The video game “The Witness” takes place on this island, which was designed over the course of several years by a team of architects, including David Fletcher.
The architects were able to experience the park from their office computers by walking through their virtual designs and judging from the ground whether they worked or not.
“We don’t design two-dimensionally; we always design three-dimensionally,” he says.
Fletcher made a rare choice, but how rare is hard to say; neither video game companies nor professional organizations like the American Institute of Architects keep records of how many architects have similar experiences to Fletcher.
“It’s more of a design tool.” Similar to the blank slate Fletcher faced as he began designing “The Witness,” Minecraft gives players a blank slate every time they decide to build something new, which works for Delaney, who has always loved building things.

The orginal article.

Summary of “I Made One Simple Financial Change and It Lowered My Spending”

The idea is to increase the pain of paying, especially with a credit card, by forcing myself to take note of what I’m spending.
Looking back at my bank-account statements from the past few years, I can see that my monthly discretionary spending dropped somewhere between 10 and 15 percent in the five months after I introduced this system.
Perhaps the more definitive success of my system is the fact that, even as I have begun to earn more money, my monthly spending has remained more or less the same-a fact that I attribute in part to the increased clarity of my cash flow.
“Making a list of spending is very useful,” he told me, and said I’d successfully devised a way to increase my pain of paying.
Another thing to consider when making spending decisions, Ariely says, is what one could be buying instead with the same money.
The conventional way of thinking about budgeting, he says, usually “Puts a lot of blame on people when they’re spending money on things that give them pleasure. There’s a sort of puritanical aspect, like, I caught this person going to Starbucks.” He continued, “I think the real goal of budgeting is to make sure that you’re spending your money on the things that are the most valuable and enjoyable for you.” He also made the point Loewenstein did about “Big-ticket items,” but said he thinks my system is a good way to make sure someone’s nonessential spending goes toward things they enjoy.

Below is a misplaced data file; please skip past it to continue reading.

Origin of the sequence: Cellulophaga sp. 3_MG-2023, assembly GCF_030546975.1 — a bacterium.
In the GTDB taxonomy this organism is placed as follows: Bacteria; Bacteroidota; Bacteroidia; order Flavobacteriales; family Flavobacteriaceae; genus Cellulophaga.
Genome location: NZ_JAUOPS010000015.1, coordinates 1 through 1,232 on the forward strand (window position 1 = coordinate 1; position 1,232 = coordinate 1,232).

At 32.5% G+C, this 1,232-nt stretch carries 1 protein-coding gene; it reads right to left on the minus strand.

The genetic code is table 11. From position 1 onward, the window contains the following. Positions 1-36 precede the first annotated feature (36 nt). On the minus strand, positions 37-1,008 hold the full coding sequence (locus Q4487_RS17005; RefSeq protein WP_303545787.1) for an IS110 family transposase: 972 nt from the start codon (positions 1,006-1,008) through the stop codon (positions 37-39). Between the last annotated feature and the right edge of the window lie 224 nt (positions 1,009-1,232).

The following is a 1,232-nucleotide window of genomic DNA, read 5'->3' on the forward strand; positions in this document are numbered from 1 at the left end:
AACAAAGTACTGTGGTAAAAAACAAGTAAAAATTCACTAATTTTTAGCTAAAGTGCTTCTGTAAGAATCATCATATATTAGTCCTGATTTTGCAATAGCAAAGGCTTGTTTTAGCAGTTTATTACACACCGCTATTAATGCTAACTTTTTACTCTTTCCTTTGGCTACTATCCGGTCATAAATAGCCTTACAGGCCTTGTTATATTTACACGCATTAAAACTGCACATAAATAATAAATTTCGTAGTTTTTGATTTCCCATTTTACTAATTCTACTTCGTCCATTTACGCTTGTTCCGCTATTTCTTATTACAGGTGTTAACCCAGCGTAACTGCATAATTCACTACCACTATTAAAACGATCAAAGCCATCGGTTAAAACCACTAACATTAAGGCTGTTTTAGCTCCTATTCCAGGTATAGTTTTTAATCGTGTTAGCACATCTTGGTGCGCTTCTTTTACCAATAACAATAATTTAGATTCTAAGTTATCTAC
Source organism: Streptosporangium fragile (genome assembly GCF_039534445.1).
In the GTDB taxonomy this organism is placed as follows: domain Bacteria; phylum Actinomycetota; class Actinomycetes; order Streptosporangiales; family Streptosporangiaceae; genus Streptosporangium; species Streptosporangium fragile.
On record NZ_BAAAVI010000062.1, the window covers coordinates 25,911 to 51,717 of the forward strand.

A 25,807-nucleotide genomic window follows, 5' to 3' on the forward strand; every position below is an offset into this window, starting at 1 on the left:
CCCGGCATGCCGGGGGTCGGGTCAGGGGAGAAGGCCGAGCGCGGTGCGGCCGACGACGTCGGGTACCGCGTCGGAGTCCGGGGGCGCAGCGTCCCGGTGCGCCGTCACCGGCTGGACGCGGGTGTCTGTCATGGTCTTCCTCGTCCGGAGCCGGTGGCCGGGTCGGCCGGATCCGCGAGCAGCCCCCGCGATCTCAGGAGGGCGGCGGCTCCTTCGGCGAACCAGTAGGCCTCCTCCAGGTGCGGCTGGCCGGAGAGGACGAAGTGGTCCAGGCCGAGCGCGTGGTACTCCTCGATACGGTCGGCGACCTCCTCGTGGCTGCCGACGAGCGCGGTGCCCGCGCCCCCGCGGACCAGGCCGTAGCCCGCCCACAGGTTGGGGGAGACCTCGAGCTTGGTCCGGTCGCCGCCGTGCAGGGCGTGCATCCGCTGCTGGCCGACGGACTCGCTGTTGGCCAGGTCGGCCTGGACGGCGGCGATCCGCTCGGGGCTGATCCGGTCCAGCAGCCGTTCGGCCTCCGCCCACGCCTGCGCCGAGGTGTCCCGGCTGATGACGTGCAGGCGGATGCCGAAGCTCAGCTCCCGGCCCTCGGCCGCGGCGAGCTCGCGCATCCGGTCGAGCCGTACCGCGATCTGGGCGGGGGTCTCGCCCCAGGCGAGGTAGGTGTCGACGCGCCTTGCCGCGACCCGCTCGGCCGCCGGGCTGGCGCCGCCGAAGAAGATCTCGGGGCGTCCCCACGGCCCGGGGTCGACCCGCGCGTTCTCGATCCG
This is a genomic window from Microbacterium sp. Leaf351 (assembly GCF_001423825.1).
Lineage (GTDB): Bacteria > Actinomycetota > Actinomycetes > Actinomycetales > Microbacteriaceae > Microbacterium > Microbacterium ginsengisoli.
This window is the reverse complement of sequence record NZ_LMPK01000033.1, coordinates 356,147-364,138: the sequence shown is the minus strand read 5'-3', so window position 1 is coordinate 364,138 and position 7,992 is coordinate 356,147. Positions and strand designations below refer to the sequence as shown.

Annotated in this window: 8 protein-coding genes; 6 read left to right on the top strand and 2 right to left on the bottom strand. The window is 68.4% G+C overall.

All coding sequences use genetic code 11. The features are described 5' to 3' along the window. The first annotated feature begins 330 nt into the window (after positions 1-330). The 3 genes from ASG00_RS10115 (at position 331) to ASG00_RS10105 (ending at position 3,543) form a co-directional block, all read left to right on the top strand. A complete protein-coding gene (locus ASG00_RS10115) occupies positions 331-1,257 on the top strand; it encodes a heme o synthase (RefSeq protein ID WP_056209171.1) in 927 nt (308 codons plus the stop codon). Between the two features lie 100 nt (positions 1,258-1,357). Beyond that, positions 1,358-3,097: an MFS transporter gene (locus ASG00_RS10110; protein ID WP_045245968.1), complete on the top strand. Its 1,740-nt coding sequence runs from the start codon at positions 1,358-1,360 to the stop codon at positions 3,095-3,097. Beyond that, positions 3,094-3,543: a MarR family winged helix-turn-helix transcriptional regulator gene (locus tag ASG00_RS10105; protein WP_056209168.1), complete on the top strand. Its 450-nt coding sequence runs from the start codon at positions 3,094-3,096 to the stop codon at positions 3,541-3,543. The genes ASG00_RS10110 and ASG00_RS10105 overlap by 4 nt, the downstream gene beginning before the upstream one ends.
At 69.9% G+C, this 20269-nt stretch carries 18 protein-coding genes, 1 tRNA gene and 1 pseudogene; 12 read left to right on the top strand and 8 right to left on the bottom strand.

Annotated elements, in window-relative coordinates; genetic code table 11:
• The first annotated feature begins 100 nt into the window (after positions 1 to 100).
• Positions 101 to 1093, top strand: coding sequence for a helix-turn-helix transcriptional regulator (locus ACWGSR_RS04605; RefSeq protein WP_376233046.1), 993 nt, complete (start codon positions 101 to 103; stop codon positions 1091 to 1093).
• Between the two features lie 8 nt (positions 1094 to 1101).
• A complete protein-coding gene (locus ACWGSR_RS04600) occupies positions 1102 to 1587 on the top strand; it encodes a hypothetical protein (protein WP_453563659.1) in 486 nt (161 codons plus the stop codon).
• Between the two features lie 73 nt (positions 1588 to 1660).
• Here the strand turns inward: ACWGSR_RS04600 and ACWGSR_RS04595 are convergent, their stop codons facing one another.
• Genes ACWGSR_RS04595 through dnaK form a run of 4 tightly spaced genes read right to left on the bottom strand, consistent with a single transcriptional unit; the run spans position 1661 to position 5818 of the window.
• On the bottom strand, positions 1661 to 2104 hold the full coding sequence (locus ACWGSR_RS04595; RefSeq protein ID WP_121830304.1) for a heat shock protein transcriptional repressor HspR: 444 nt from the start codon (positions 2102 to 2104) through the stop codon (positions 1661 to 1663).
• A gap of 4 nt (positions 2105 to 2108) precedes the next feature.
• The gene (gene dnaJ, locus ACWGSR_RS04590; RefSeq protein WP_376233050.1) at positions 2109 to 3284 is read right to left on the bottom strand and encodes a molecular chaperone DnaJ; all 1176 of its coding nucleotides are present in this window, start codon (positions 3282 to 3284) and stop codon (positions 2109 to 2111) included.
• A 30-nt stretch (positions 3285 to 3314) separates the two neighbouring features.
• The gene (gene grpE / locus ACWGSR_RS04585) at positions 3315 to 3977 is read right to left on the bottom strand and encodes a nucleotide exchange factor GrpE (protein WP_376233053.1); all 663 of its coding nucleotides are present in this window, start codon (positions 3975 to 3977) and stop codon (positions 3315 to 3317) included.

Hearing all this feedback about my personal-finance system made me a bit discouraged about the dynamics that shape spending.
What would create such a culture? There is the Consumer Financial Protection Bureau, which provides high-level government oversight, and there are small individual actions, but there isn’t something in between-a powerful advocacy group, a mainstream cultural movement, or something else not yet built or imagined-that serves as a counterweight to the pressure on Americans to spend.

The orginal article.

Summary of “Quanta Magazine”

They’re creating a single mathematical model that unites years of biological experiments and explains how the brain produces elaborate visual reproductions of the world based on scant visual information.
They’ve explained how neurons in the visual cortex interact to detect the edges of objects and changes in contrast, and now they’re working on explaining how the brain perceives the direction in which objects are moving.
Previous efforts to model human vision made wishful assumptions about the architecture of the visual cortex.
The retina is connected to the visual cortex, the part of the brain in the back of the head. However, there’s very little connectivity between the retina and the visual cortex.
For a visual area roughly one-quarter the size of a full moon, there are only about 10 nerve cells connecting the retina to the visual cortex.
LGN cells send a pulse to the visual cortex when they detect a change from dark to light, or vice versa, in their tiny section of the visual field.
For every 10 LGN neurons that snake back from the retina, there are 4,000 neurons in just the initial “Input layer” of the visual cortex – and many more in the rest of it.
All previous efforts assumed that more information travels between the retina and the cortex – an assumption that would make the visual cortex’s response to stimuli easier to explain.

The orginal article.

Summary of “There’s a Dark Side to Meditation That No One Talks About”

We’ve all heard about the benefits of meditation ad nauseam.
In addition to calming the mind and body, meditation can also reduce the markers of stress in people with anxiety disorders.
This demanding and sometimes intensely distressing side of meditation is rarely mentioned in scientific literature, says Jared Lindahl, a visiting professor of religious studies at Brown University, who has an interest in neuroscience and Buddhism.